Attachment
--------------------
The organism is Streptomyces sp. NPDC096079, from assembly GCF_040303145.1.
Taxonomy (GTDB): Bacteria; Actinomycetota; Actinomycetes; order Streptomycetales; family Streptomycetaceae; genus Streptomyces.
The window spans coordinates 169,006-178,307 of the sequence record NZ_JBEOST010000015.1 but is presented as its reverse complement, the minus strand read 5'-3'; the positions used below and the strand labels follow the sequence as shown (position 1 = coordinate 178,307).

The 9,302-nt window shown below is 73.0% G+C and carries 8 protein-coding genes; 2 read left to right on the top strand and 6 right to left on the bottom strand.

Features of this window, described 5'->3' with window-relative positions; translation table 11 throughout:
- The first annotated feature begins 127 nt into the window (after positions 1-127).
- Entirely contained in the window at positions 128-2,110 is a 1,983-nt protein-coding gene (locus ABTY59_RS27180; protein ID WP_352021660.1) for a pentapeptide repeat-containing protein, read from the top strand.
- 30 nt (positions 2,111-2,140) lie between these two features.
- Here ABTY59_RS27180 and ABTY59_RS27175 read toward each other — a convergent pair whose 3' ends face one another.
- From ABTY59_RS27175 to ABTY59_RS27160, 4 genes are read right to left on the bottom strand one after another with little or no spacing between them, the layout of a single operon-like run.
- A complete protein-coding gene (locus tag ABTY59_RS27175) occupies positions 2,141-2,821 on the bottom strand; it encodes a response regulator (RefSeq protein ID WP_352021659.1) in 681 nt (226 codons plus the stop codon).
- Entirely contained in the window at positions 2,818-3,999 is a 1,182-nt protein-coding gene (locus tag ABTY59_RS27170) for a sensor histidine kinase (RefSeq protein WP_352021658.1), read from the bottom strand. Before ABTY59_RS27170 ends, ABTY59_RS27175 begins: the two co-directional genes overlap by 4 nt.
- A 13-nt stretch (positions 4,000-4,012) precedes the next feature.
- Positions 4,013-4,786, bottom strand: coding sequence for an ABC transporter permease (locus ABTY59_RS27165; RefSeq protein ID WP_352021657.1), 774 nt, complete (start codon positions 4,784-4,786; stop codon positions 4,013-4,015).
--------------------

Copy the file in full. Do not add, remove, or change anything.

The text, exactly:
The organism is Streptomyces sp. NPDC096079, from assembly GCF_040303145.1.
Taxonomy (GTDB): Bacteria; Actinomycetota; Actinomycetes; order Streptomycetales; family Streptomycetaceae; genus Streptomyces.
The window spans coordinates 169,006-178,307 of the sequence record NZ_JBEOST010000015.1 but is presented as its reverse complement, the minus strand read 5'-3'; the positions used below and the strand labels follow the sequence as shown (position 1 = coordinate 178,307).

The 9,302-nt window shown below is 73.0% G+C and carries 8 protein-coding genes; 2 read left to right on the top strand and 6 right to left on the bottom strand.

Features of this window, described 5'->3' with window-relative positions; translation table 11 throughout:
- The first annotated feature begins 127 nt into the window (after positions 1-127).
- Entirely contained in the window at positions 128-2,110 is a 1,983-nt protein-coding gene (locus ABTY59_RS27180; protein ID WP_352021660.1) for a pentapeptide repeat-containing protein, read from the top strand.
- 30 nt (positions 2,111-2,140) lie between these two features.
- Here ABTY59_RS27180 and ABTY59_RS27175 read toward each other — a convergent pair whose 3' ends face one another.
- From ABTY59_RS27175 to ABTY59_RS27160, 4 genes are read right to left on the bottom strand one after another with little or no spacing between them, the layout of a single operon-like run.
- A complete protein-coding gene (locus tag ABTY59_RS27175) occupies positions 2,141-2,821 on the bottom strand; it encodes a response regulator (RefSeq protein ID WP_352021659.1) in 681 nt (226 codons plus the stop codon).
- Entirely contained in the window at positions 2,818-3,999 is a 1,182-nt protein-coding gene (locus tag ABTY59_RS27170) for a sensor histidine kinase (RefSeq protein WP_352021658.1), read from the bottom strand. Before ABTY59_RS27170 ends, ABTY59_RS27175 begins: the two co-directional genes overlap by 4 nt.
- A 13-nt stretch (positions 4,000-4,012) precedes the next feature.
- Positions 4,013-4,786, bottom strand: coding sequence for an ABC transporter permease (locus ABTY59_RS27165; RefSeq protein ID WP_352021657.1), 774 nt, complete (start codon positions 4,784-4,786; stop codon positions 4,013-4,015).